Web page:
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  #21  
Old 03-25-2012, 10:55 PM
AnotherConfused AnotherConfused is offline
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I've been grappling a little with this too. I'm really excited about my new relationship with C, and sometimes find myself wishing I could see him more often, or that he would be able to promise to keep this going (he's mono and seeking more than I am able to offer). Now we joke about "living in the present" when we are together. Snuggled up together in our imaginary gift box, colorfully wrapped, we don't hold back any of our feelings, and we consciously avoid hanging them onto plans and hopes and expectations that are all outside the present we are reveling in. It has been a helpful mindset for me. Every time life gives us another "present" together we enjoy it for what it is. A gift.
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  #22  
Old 10-01-2012, 05:01 AM
ladyslipper ladyslipper is offline
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I am struggling with a similar thing as well : wanting to be less attached, wanting to need less reassurance. A good professional told me recently, that if I feel like I need reassurance something is amiss. Basically, that if I feel cared for and my needs tended to, I shouldn't need reassurance. She pointed out some ways that I wasn't being cared for that hadn't occurred to me. They weren't on my radar because I tend not to feel deserving of much. A secondary is right there in that spot that women so easily get to - putting our own needs to the side in service of harmony in our relationship.

I'm feeling excluded too. Lonely while thinking he is having fun. Forgotten. Jealous a little.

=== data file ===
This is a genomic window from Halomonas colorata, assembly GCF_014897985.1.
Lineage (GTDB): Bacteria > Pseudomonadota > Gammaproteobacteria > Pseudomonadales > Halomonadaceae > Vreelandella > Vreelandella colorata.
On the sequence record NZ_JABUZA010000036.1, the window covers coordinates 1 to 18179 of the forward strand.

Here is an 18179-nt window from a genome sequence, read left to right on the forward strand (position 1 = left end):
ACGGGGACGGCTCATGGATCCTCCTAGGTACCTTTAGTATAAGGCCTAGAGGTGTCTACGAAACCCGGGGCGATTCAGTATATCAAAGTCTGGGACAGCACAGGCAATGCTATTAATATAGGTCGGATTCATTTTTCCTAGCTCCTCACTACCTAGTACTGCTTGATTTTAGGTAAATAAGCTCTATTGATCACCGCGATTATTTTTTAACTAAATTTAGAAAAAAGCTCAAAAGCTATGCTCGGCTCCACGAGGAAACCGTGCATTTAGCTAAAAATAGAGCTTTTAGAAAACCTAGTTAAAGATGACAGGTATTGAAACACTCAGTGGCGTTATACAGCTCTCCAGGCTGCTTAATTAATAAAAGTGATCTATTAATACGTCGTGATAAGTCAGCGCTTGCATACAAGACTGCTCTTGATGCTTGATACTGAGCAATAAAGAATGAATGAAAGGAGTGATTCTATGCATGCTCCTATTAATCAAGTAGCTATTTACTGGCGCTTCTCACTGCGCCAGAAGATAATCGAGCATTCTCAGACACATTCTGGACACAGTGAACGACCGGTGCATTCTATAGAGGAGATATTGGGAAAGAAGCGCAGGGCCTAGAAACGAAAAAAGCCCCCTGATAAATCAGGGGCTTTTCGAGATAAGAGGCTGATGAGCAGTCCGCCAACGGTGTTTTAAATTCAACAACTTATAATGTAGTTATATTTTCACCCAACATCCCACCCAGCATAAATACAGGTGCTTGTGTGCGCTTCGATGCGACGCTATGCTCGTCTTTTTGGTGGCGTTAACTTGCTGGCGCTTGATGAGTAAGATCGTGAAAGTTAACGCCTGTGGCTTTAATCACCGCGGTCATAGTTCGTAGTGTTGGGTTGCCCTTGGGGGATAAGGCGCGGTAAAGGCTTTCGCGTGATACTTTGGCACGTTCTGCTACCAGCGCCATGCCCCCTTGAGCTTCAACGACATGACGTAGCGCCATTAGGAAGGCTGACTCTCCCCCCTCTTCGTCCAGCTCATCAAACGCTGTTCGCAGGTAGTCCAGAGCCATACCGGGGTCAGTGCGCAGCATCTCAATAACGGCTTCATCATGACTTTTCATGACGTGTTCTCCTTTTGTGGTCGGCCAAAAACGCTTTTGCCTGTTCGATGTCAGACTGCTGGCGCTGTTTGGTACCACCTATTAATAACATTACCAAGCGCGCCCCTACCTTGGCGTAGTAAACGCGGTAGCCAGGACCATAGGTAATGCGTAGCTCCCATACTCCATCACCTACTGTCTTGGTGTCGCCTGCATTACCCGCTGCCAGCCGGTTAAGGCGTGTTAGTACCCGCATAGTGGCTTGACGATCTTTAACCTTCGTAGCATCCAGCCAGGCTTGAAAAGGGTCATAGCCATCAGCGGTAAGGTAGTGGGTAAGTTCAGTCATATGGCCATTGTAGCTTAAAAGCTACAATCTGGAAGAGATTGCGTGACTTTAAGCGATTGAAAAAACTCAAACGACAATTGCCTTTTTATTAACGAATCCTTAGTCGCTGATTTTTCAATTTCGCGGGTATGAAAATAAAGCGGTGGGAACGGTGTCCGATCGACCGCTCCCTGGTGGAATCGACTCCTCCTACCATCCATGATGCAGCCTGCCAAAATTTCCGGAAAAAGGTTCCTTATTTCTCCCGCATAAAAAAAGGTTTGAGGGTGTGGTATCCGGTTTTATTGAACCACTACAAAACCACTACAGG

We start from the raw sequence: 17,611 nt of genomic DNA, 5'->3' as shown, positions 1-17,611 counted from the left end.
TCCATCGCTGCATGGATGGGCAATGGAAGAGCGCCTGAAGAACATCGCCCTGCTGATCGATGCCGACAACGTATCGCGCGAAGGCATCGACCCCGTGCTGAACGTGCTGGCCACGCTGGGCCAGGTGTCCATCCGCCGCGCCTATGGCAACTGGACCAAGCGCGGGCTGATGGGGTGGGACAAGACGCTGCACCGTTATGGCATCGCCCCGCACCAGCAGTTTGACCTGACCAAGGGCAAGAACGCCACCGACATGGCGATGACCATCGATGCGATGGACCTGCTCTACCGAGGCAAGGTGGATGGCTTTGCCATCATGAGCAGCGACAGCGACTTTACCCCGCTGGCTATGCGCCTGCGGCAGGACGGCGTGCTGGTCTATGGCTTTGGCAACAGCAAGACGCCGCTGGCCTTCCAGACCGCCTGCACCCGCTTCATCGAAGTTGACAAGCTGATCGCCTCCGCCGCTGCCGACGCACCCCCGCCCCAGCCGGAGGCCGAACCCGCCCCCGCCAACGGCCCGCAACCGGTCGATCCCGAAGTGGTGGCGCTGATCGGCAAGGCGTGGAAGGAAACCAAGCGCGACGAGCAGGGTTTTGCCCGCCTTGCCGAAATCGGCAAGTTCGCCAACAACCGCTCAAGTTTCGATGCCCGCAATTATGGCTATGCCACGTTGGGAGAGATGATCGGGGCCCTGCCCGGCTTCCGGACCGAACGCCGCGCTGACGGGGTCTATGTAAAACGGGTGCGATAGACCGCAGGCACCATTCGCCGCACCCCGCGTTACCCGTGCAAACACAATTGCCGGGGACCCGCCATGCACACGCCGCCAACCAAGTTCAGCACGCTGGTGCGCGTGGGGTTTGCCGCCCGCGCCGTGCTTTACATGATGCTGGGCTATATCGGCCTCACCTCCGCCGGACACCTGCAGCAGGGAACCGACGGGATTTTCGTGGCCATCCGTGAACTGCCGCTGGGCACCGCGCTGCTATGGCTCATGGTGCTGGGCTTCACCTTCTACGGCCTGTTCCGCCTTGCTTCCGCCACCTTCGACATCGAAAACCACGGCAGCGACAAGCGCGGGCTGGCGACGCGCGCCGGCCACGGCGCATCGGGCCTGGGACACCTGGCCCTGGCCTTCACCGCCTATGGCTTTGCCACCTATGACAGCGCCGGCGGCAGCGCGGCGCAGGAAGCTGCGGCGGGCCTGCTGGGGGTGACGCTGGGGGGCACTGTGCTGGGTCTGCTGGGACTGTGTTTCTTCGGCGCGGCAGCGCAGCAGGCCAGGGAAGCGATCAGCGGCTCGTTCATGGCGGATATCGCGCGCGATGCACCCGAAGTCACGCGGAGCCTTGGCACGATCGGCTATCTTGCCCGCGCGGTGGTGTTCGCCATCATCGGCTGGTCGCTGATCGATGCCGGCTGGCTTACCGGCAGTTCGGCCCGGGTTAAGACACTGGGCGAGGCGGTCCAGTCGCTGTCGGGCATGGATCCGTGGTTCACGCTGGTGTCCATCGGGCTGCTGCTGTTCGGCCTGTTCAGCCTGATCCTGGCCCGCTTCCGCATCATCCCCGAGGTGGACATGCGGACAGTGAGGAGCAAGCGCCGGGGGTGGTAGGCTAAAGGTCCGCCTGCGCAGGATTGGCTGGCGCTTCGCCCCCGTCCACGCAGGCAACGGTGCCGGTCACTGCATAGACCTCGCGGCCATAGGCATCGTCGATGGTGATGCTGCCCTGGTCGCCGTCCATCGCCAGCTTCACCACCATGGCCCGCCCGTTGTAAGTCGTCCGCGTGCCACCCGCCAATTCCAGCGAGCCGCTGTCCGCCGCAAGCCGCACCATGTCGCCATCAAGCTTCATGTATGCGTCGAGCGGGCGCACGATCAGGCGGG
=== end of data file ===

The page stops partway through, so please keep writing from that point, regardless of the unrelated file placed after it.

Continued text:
So where do I find the balance between asking for more and accepting what's given to me? I think you just have to ask. If someone is upset by such a request then they must be just a little bit selfish, no? It's the "needy woman" trap to be careful of...
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  #23  
Old 10-01-2012, 12:03 PM
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Quote:
Originally Posted by ladyslipper View Post
Basically, that if I feel cared for and my needs tended to, I shouldn't need reassurance.
Yes, that is a good point, from one perspective.

However, oftentimes these feelings of not getting enough are created out of our own negative thinking, rather than being an organic response to a certain stimulus in the present moment.

This is what I am having trouble sorting out - knowing whether I am actually being slighted, or if it is my imagination and I am just seeing things that way, based on my old patterns of behavior and thought surrounding "being picked" or rejected. Yes, I might feel rejected but it could be just because I've trained myself to wait for the other shoe to drop, so to speak -- in my mind, I always believe I am inadequate and will inevitably be tossed aside. I expect rejection just because I am me. So, my thoughts and insecurities take me to the worst case scenario, which brings up shitty feelings. I am trying to get free of that pattern of thinking which brings up such manufactured emotions, so I can see things more clearly.

If I can see more clearly, then I can respond appropriately to what is, and not what I fear.

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Originally Posted by ladyslipper View Post
A secondary is right there in that spot that women so easily get to - putting our own needs to the side in service of harmony in our relationship.
I wish this thread had a different title. I am not in a primary/secondary situation but recalled that this thread had some good stuff in it. I do not apply a hierarchy to my relationships. I think it's valuable to look at attachment and non-attachments in relationships, whether primary, secondary, non-hierarchical, or whatever.

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I'm feeling excluded too. Lonely while thinking he is having fun. Forgotten. Jealous a little.

So where do I find the balance between asking for more and accepting what's given to me? I think you just have to ask. If someone is upset by such a request then they must be just a little bit selfish, no?
Ugh, it sucks.

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It's the "needy woman" trap to be careful of...
Yes, I hate coming across that way.
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Last edited by nycindie; 05-01-2014 at 07:48 AM.
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  #24  
Old 10-01-2012, 01:27 PM
ladyslipper ladyslipper is offline